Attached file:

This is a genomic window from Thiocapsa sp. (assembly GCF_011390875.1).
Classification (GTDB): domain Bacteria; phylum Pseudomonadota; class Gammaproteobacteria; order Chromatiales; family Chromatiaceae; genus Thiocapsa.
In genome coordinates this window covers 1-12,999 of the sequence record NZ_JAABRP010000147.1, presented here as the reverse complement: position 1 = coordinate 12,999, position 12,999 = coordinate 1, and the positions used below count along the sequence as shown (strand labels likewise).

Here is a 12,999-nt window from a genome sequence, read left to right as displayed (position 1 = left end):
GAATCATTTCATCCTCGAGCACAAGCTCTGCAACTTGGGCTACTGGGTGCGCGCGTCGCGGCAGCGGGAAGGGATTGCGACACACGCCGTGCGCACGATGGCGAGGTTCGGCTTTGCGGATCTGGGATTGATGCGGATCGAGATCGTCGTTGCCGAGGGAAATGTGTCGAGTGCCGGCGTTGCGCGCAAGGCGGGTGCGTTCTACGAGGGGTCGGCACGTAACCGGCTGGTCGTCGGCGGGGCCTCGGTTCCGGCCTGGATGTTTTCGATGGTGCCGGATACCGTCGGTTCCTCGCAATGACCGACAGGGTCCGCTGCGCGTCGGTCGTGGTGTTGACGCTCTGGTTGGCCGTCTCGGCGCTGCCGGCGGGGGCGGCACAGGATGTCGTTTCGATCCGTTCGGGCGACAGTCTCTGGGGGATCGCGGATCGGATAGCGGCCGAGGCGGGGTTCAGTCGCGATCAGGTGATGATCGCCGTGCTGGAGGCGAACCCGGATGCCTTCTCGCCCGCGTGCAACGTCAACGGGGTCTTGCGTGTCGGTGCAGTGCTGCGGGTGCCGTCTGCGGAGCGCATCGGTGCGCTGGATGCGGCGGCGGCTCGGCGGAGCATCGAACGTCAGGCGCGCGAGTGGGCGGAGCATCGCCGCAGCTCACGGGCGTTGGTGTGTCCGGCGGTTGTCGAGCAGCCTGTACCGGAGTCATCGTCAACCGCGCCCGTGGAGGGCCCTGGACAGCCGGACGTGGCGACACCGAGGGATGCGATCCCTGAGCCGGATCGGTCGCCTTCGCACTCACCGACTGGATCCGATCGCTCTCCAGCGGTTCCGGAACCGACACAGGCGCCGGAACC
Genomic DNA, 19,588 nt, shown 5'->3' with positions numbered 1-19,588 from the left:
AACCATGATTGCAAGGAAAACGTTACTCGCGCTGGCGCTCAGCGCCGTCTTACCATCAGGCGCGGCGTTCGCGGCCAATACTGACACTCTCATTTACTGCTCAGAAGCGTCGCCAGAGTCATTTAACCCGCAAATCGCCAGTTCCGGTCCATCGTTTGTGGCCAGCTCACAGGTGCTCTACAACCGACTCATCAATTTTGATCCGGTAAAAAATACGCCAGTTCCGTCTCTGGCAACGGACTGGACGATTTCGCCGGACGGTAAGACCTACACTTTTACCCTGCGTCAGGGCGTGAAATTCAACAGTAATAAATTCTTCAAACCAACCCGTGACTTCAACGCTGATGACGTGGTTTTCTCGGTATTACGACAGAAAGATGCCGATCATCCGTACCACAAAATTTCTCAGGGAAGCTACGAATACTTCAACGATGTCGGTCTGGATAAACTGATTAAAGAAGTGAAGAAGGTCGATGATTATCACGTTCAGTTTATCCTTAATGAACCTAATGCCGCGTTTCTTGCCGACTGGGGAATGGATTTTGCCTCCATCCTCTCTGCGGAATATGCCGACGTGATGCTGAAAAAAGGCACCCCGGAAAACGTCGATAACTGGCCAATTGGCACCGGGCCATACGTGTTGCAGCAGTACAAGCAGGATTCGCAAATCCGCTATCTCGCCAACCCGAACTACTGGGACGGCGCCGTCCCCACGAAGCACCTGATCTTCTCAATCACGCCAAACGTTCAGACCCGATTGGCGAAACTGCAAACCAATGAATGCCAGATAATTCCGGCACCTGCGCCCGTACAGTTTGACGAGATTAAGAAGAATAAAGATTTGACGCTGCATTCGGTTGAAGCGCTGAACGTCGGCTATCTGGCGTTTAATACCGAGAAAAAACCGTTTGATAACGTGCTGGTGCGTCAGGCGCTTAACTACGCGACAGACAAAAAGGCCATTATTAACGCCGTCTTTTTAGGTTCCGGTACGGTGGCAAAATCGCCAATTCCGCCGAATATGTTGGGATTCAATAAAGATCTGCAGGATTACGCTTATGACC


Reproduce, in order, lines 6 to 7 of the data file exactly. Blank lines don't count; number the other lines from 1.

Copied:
Genomic DNA, 19,588 nt, shown 5'->3' with positions numbered 1-19,588 from the left:
AACCATGATTGCAAGGAAAACGTTACTCGCGCTGGCGCTCAGCGCCGTCTTACCATCAGGCGCGGCGTTCGCGGCCAATACTGACACTCTCATTTACTGCTCAGAAGCGTCGCCAGAGTCATTTAACCCGCAAATCGCCAGTTCCGGTCCATCGTTTGTGGCCAGCTCACAGGTGCTCTACAACCGACTCATCAATTTTGATCCGGTAAAAAATACGCCAGTTCCGTCTCTGGCAACGGACTGGACGATTTCGCCGGACGGTAAGACCTACACTTTTACCCTGCGTCAGGGCGTGAAATTCAACAGTAATAAATTCTTCAAACCAACCCGTGACTTCAACGCTGATGACGTGGTTTTCTCGGTATTACGACAGAAAGATGCCGATCATCCGTACCACAAAATTTCTCAGGGAAGCTACGAATACTTCAACGATGTCGGTCTGGATAAACTGATTAAAGAAGTGAAGAAGGTCGATGATTATCACGTTCAGTTTATCCTTAATGAACCTAATGCCGCGTTTCTTGCCGACTGGGGAATGGATTTTGCCTCCATCCTCTCTGCGGAATATGCCGACGTGATGCTGAAAAAAGGCACCCCGGAAAACGTCGATAACTGGCCAATTGGCACCGGGCCATACGTGTTGCAGCAGTACAAGCAGGATTCGCAAATCCGCTATCTCGCCAACCCGAACTACTGGGACGGCGCCGTCCCCACGAAGCACCTGATCTTCTCAATCACGCCAAACGTTCAGACCCGATTGGCGAAACTGCAAACCAATGAATGCCAGATAATTCCGGCACCTGCGCCCGTACAGTTTGACGAGATTAAGAAGAATAAAGATTTGACGCTGCATTCGGTTGAAGCGCTGAACGTCGGCTATCTGGCGTTTAATACCGAGAAAAAACCGTTTGATAACGTGCTGGTGCGTCAGGCGCTTAACTACGCGACAGACAAAAAGGCCATTATTAACGCCGTCTTTTTAGGTTCCGGTACGGTGGCAAAATCGCCAATTCCGCCGAATATGTTGGGATTCAATAAAGATCTGCAGGATTACGCTTATGACC